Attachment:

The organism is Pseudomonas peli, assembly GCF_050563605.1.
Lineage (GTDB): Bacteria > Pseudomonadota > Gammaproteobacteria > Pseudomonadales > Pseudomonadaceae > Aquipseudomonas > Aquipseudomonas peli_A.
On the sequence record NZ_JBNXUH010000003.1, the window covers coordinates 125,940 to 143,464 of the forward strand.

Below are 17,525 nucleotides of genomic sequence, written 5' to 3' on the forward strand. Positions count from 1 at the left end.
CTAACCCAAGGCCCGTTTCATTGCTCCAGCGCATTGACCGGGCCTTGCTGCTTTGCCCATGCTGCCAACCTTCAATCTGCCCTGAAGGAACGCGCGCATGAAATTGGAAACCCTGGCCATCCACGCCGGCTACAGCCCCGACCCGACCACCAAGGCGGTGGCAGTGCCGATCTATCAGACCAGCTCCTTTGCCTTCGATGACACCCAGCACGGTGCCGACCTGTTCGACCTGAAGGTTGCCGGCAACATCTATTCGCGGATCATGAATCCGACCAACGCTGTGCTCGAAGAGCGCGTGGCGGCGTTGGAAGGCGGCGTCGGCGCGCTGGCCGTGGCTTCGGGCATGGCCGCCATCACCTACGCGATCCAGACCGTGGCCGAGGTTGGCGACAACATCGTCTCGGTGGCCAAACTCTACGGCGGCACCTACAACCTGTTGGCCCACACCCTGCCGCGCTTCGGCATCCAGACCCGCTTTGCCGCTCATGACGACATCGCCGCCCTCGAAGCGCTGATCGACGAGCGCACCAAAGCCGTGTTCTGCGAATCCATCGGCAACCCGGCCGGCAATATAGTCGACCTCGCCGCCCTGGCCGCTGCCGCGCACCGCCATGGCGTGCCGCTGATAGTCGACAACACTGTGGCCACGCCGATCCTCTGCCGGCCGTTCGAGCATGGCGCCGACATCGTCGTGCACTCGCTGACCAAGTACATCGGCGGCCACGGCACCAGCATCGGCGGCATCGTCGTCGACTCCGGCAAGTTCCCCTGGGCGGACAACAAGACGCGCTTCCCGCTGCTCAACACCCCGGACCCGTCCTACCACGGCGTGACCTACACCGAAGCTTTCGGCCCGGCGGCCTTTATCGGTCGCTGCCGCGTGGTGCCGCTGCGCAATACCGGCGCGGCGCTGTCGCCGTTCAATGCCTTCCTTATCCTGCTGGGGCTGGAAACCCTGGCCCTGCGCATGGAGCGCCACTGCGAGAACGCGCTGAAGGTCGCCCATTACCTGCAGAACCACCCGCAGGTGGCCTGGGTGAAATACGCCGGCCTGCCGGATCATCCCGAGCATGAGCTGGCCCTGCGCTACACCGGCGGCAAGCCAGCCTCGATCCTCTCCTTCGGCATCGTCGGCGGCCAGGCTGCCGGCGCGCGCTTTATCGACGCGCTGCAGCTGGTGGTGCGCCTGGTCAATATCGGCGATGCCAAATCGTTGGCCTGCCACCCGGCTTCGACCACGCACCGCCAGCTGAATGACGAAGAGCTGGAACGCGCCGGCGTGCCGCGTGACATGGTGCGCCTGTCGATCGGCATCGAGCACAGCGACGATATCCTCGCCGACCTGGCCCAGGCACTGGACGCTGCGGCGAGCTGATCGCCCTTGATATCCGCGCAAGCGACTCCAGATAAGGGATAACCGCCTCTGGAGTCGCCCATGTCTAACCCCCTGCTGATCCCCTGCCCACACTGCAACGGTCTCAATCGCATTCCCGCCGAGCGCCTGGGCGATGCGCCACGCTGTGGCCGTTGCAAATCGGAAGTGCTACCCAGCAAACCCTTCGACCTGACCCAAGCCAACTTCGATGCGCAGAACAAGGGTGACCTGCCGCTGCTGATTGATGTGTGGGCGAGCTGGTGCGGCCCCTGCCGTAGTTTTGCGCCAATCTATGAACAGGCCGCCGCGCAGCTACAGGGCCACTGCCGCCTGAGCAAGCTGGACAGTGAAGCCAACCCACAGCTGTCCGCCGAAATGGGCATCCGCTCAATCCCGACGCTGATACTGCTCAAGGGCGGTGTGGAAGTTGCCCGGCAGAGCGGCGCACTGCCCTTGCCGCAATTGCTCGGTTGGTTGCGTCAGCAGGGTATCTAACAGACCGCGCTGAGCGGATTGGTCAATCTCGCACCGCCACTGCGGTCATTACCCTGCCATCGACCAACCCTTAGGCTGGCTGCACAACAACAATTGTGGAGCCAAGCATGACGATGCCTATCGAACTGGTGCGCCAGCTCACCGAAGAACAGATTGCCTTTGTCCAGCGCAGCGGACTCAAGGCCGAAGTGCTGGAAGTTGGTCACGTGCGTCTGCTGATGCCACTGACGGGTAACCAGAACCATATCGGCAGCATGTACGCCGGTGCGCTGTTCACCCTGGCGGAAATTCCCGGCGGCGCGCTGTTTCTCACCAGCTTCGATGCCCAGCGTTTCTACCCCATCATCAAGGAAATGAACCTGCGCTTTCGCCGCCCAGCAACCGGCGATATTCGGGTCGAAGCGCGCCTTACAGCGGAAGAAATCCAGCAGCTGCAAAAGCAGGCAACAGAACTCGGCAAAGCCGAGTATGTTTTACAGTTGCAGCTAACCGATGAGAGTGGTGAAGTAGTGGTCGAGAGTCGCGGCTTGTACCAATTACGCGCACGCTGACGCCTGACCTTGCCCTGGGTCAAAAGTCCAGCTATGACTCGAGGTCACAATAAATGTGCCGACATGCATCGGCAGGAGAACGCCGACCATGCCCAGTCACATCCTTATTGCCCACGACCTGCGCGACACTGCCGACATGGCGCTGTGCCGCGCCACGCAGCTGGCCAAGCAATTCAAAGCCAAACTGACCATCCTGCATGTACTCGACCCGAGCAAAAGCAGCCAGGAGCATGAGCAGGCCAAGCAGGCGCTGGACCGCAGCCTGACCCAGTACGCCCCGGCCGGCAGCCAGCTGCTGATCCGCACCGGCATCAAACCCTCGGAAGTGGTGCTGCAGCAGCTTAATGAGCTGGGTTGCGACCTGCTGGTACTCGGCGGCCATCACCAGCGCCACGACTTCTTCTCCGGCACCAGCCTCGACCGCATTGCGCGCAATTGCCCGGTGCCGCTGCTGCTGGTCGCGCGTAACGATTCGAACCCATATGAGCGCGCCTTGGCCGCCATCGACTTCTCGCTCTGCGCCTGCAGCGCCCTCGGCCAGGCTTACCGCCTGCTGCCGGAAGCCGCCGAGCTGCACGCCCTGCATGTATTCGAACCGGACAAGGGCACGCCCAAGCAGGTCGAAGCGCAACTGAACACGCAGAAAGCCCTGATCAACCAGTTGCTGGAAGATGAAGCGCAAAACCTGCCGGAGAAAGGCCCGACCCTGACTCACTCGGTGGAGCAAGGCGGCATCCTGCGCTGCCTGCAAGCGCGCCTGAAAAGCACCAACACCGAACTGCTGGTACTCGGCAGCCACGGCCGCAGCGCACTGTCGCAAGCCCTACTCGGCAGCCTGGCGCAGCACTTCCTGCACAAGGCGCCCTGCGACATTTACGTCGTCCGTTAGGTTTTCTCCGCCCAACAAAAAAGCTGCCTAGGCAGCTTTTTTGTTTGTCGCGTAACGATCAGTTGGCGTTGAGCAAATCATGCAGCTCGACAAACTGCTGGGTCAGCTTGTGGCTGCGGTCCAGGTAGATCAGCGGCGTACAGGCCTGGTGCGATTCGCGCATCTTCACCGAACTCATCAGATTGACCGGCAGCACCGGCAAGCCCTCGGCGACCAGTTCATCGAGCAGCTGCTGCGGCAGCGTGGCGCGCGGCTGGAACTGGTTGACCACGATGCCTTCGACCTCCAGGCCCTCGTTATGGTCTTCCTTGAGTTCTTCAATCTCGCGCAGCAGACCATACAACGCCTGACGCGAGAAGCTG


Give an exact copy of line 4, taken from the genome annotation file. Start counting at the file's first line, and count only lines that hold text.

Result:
Below are 17,525 nucleotides of genomic sequence, written 5' to 3' on the forward strand. Positions count from 1 at the left end.